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Philip Burrows Elected Chair of High Luminosity Large Hadron Collider (HL-LHC) Collaboration Board

The HL-LHC project is led by CERN with the support of an international collaboration of 44 institutions in 20 countries – the vast majority in various European countries including Italy, Spain, Sweden and the United Kingdom – and including a number of CERN’s non-Member States such as the United States, Japan and Canada. The High-Luminosity LHC, which should be operational from the beginning of 2029, will allow physicists to study known mechanisms in greater detail, such as the Higgs boson, and observe rare new phenomena that might reveal themselves. For example, the High-Luminosity LHC will produce at least 15 million Higgs bosons per year, compared to around three million from the LHC in 2017. The HL-LHC project aims to increase the performance of the LHC in order to increase the potential for discoveries after 2029.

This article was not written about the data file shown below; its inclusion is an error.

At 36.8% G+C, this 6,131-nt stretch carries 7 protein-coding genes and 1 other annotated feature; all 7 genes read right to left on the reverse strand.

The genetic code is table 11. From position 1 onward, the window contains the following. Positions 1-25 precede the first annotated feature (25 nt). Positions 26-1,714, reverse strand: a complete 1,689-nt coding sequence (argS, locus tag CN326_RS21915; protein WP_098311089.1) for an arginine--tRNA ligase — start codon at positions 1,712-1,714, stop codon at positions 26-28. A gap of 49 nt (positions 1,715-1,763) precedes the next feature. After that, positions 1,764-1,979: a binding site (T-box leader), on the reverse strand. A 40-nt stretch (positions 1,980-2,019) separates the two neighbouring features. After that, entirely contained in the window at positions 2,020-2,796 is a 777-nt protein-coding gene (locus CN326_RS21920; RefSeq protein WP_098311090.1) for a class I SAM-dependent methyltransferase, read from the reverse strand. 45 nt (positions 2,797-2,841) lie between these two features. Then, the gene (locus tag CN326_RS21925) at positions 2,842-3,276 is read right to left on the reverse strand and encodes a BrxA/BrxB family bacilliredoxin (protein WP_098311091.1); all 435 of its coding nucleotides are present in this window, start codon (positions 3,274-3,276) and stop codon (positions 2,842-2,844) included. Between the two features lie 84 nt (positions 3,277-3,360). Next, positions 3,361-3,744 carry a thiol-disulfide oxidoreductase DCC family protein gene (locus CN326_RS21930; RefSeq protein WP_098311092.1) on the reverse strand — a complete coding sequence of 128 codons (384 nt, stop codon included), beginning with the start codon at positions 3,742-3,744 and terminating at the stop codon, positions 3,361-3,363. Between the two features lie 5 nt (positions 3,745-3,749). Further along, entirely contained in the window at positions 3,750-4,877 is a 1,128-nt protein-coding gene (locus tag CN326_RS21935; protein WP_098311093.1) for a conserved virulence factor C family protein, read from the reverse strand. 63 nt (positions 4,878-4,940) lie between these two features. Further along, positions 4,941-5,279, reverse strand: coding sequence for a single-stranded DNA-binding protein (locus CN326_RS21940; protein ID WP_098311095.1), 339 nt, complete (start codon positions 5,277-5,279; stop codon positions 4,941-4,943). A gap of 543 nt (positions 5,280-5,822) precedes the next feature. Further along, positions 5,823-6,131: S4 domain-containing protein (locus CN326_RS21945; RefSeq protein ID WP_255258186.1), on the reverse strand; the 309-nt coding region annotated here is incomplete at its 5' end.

Speaking of the project, Professor Burrows, who will chair the Board for an initial term of two years, said: “The High-Luminosity LHC is the flagship global particle physics collider project; it’s a huge privilege to be able to help steer the Collaboration towards achieving the ambitious technical goals that will underpin particle physics research into the 2030s and beyond”.